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Pell Grants for Prisoners Are Coming Back Next Year, OK Legal Pot Initiative Signature-Gathering Begins, More... (5/3/22)

Signature-gathering for a marijuana legalization inititiave is underway in Oklahoma, the courts block a San Francisco effort to enact broad bans on alleged drug dealers in the Tenderloin, and more.

San Francisco. The courts are blocking the city's effort to ban alleged drug dealers from the Tenderloin. (Creative Commons)
Marijuana Policy

Ohio Marijuana Legalization Initiative Campaign Files Preemptive Lawsuit Over Whether It Will Appear on November Ballot. Anticipating an effort by Republican lawmakers to keep their marijuana legalization initiative off the November ballot, the Coalition to Regulate Marijuana Like Alcohol filed a lawsuit last Friday to block the expected move. Secretary of State Frank LaRose (R) submitted petitions to the legislature on January 28, giving it until May 28 to approve the petitions calling for legalization, after which, the coalition could then do another round of signature-gathering to put the question directly before voters in November. But Republican legislative staffers have argued that because the petitions were not submitted to the legislature 10 days before the start of the session, as required by the state constitution. But the preemptive lawsuit argues there is state Supreme Court precedent for allowing a November vote.

Oklahoma Marijuana Legalization Initiative Campaign Begins Signature-Gathering. Marijuana legalization advocates have begun signature gathering for State Question 820, which would legalize adult use marijuana and levy a 15 percent excise tax on retail purchases to fund the Oklahoma Medical Marijuana Authority. Campaigners will need 95,911 valid voter signatures to qualify for the November ballot and have until August 1 to do so. Another pair of initiatives could also appear on the ballot. State Question 818 would create a State Cannabis Commission that would replace the OMMA and guarantee patients' medical cannabis access in the Oklahoma Constitution, while State Question 819 would legalize adult-use marijuana and guarantee medical and adult-use marijuana access in the Constitution. Because these two questions would change the state constitution, they face a higher signature-gathering threshold than State Question 820, which would only make statutory changes. The threshold for constitutional questions is 177,958 valid voter signatures.

Drug Policy

California Appeals Court Blocks San Francisco Bid to Ban Drug Dealers from Tenderloin, SOMA. In a case that began when the city sued 28 alleged drug dealers in the Tenderloin and South of Market (SOMA) neighborhoods and banned them from a 50-square-block area in those neighborhoods, which are rife with open drug dealing and drug use, a state appeals court has upheld a lower court decision last year blocking the bans from taking effect. In its ruling last Friday, the 1st District Court of Appeals held that while local governments may be entitled to narrowly target ban orders in some limited circumstances, but not such a broad one. The lower court decision held that the ban was so broad it would violate the constitutional right to travel, and that state law did not appear to authorize it.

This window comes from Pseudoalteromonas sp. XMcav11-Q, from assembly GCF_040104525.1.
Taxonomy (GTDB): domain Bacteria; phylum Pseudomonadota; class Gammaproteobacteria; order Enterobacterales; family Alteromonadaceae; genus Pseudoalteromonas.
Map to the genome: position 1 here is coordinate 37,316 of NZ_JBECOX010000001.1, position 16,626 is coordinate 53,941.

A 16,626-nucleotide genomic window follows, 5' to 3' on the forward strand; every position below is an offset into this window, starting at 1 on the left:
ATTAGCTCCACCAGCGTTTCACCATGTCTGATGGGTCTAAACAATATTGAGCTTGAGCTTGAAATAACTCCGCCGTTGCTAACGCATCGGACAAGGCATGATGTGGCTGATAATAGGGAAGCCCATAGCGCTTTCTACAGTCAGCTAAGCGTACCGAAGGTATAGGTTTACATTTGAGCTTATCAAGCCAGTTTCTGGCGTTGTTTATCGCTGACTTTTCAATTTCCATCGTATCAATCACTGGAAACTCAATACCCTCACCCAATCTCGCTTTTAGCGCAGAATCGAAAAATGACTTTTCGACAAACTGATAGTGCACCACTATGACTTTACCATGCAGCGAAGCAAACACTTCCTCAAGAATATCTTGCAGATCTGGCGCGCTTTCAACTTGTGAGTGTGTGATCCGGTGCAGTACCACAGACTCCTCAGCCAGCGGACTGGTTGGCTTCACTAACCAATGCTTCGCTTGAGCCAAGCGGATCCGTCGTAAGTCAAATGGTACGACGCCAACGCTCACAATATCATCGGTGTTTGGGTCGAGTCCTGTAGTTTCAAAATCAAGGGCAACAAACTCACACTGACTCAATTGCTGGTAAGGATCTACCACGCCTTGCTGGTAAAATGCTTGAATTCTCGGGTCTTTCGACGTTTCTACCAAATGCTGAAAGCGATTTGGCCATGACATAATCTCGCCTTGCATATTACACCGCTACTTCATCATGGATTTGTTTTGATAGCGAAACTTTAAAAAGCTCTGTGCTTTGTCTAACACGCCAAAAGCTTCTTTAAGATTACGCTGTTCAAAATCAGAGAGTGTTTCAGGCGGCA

The appeals court largely agreed: "We are mindful of, and sympathetic to, the challenges faced by the city in addressing the issues of illegal drug sales, drug use, and the drug-related health crisis and its effects on the people who live and work in the neighborhood," Justice Marla Miller wrote in Friday's 3-0 ruling. But, she continued, "although the city contends these defendants have no reason to ever even be in the 50-square-block Tenderloin neighborhood except to sell drugs there was evidence that many community resources and government agencies are located in the Tenderloin." The lower court judge was entitled to believe statements from the four people "that they were interested in taking advantage of the employment, treatment, housing, and health services available in the 50-square-block neighborhood," the appeals court added. The city said it was "disappointed" with the ruling, but had yet to decide whether to appeal.

Education

Pell Grants Will Be Available for Prisoners Again Beginning Next Year. Once upon a time, incarcerated Americans were able to try to advance themselves by using Pell Grants to pay for college tuition and textbook costs -- just like other students -- but when Congress passed the Violent Crime Control and Law Enforcement Act of 1994, it barred prisoners from accessing that financial aid. In 2020, though, Congress restored the eligibility for both state and federal prisoners. In the fall of 2021, the Department of Education begin developing rules for the expansion of Pell Grants to prisoners and has now announced that application forms for imprisoned students will be available on October 1 for the 2023 academic year.

International

British Virgin Islands Premier Asserts Immunity in Cocaine Case, Demands Immediate Release. British Virgin Islands (BVI) Premier Andrew Fahie, who was arrested last week in a US government sting in Miami, argued in court Monday that as the elected head of government, he is immune from prosecution and should be released immediately. No word yet on when a federal judge will decide that question, and in the meantime, Fahie remains in custody. Fahie and his ports director, Oleanvine Maynard, were busted at the Miami airport where they met what they thought were Mexican drug traffickers but were actually DEA agents seducing them into a scheme to import cocaine from South America through the BVI. Back home, Fahie already faced allegations of deep corruption, and his arrest may help propel a push to temporarily suspend the constitution and return to rule from London in an effort to clean up the government. Busting a head of state is a big deal and would have required approval at the highest levels of the Justice and State departments.